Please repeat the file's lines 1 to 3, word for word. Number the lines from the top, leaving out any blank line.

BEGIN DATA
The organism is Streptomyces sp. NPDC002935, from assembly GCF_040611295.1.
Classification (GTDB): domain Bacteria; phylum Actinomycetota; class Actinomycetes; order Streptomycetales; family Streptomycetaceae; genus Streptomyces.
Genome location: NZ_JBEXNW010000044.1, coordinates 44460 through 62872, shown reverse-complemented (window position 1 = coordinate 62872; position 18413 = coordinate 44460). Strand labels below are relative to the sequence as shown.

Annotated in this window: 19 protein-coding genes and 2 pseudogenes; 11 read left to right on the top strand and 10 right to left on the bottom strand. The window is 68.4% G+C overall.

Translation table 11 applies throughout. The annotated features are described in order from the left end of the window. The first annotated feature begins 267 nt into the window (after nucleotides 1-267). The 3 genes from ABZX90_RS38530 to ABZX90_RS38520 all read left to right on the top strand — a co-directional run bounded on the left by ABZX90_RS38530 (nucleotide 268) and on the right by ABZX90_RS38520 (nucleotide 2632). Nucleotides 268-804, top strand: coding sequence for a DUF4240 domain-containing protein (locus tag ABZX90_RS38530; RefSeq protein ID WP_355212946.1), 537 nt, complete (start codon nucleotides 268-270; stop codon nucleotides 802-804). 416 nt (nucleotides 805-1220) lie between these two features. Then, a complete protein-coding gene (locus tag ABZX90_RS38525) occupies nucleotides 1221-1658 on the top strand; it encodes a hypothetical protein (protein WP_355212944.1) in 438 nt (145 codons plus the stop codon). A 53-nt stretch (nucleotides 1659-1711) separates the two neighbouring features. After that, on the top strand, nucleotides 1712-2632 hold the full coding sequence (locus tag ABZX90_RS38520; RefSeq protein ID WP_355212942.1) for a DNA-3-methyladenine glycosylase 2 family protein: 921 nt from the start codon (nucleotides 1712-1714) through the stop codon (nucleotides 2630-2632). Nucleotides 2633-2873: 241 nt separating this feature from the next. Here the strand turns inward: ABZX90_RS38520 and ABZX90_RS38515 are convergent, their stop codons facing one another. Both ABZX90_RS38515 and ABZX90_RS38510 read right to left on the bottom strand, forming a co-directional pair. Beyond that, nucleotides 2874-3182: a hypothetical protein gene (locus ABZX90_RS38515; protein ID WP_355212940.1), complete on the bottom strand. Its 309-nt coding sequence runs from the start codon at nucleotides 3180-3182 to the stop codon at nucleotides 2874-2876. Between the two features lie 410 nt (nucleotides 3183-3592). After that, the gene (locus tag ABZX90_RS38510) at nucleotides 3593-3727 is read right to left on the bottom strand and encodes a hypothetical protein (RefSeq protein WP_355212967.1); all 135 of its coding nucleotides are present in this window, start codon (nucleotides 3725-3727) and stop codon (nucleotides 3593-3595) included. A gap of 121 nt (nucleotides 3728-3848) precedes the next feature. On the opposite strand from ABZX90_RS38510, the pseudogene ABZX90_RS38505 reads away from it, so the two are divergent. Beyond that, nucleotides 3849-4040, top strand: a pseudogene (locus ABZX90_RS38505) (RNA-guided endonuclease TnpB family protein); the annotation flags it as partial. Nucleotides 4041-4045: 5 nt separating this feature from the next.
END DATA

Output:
The organism is Streptomyces sp. NPDC002935, from assembly GCF_040611295.1.
Classification (GTDB): domain Bacteria; phylum Actinomycetota; class Actinomycetes; order Streptomycetales; family Streptomycetaceae; genus Streptomyces.
Genome location: NZ_JBEXNW010000044.1, coordinates 44460 through 62872, shown reverse-complemented (window position 1 = coordinate 62872; position 18413 = coordinate 44460). Strand labels below are relative to the sequence as shown.